The Golden Dawn

Tree of Life

The Hermetic Order of the Golden Dawn was the most influential occult group to emerge from the end of the nineteenth century occult revival. The main achievement of the group, and of its more influential individuals, was to create a working system of magic, bonded from the various separate strands of tradition in existence at the time. Read More »

The Hand of Glory

Hand of Glory

The Hand of Glory is a grisly item related to a once wide held belief in the magical power of human remains, especially those of the executed. The Hand of Glory is essentially a severed hand from a gibbeted/hanged/executed criminal (the more notorious the greater its supposed potency) that was dried in the Sun after pickling and treatment with various noxious materials. Read More »

The Highgate Vampire - How It All Began - by David Farrant

Highgate Cemetery

LONDON 1969, AND WIDE REPORTS WERE COMING INTO the British Psychic and Occult Society concerning a tall black apparition that had been seen lurking among the tombs of London's Highgate Cemetery. Most of these reports were from people who claimed to have been confronted by this apparition which invariably took the form of a tall dark figure and petrified people both in, or passing, the cemetery. Read More »

The Horror of Gyb Farm edited by Richard Holland

Gyb Farm

Within this book, The Horror of Gyb Farm, Richard Holland has collated and edited the works of a pioneering and yet relatively unknown paranormal researcher, Frederick George Lee (born 1832-1902). Between 1875 and 1894 F.G. Read More »

The Initiate: Journal of Traditional Studies - Issue 2

The Initiate Vol 2

In his editorial David J. Wingfield expressed his hopes that 'The Initiate' would become a forum to discuss the nature of tradition in a quasi-academic context. Well I think he is on the right path and I certainly found all the articles to be both fascinating and thought provoking.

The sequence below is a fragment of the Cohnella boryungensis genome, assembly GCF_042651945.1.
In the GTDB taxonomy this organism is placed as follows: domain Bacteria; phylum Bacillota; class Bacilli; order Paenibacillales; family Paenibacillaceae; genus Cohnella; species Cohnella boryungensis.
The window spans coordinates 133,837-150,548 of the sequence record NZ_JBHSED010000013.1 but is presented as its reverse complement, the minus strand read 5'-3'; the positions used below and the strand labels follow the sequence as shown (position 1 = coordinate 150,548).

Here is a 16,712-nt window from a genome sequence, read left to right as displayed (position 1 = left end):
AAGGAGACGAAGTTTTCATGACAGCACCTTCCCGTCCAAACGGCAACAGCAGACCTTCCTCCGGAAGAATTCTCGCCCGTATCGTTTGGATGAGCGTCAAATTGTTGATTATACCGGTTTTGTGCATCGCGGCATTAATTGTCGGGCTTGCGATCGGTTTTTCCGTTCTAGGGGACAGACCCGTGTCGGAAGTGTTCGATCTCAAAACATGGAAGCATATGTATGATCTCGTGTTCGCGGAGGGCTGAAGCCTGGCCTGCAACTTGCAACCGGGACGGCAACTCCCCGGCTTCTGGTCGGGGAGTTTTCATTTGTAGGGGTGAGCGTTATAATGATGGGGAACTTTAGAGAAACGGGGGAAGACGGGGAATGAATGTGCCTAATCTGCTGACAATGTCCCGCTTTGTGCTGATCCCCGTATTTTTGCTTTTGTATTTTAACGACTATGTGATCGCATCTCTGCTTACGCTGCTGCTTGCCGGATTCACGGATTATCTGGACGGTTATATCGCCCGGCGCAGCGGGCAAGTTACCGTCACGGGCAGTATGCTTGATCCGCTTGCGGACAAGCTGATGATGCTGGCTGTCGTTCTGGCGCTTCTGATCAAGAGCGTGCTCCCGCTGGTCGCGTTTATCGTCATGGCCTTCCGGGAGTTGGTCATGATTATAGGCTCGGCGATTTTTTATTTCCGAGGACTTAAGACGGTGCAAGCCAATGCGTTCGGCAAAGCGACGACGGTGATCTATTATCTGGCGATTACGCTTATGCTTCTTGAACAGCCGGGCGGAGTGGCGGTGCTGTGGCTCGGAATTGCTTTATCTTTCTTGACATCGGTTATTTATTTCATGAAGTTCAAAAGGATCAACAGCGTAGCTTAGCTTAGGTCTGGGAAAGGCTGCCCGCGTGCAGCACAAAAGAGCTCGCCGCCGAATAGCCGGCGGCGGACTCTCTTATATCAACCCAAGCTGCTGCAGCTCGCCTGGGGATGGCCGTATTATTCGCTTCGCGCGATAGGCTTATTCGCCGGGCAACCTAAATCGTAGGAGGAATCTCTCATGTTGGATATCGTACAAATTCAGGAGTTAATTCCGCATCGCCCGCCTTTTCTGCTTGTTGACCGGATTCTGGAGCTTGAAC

Read More »

The Lamb Inn

The Lamb Inn

Demolished in 1905, The Lamb Inn became a centre of attention during the 18th century with an investigated and well reported poltergeist like haunting that lasted over a year. The Lamb Inn dated from 1651 and stood between Gloucester Land and Lawford Street. There is I believe nothing remaining of the old building now. Read More »

The Path of Cinnabar: An Intellectual Autobiography of Julius Evola

The Path of Cinnabar

Julius Evola was a renowned Dadaist artist, Idealist philosopher, critic of politics and Fascism, 'mystic,' anti-modernist, and scholar of world religions. Read More »

The Path Through The Forest: A Druid Guidebook, 2nd Edition

Path Through The Forest

PATH THROUGH THE FOREST : A Druid Guidebook, 2nd Edition [Julie White & Graeme K Talboys] This new edition was written out of the need to provide an introduction to the Druid Way based on a Celtic metaphysic. The authors bring a wide experience of druidic practice and thought to bear and present a work that will allow those new to the Way to take their first steps with confidence. Read More »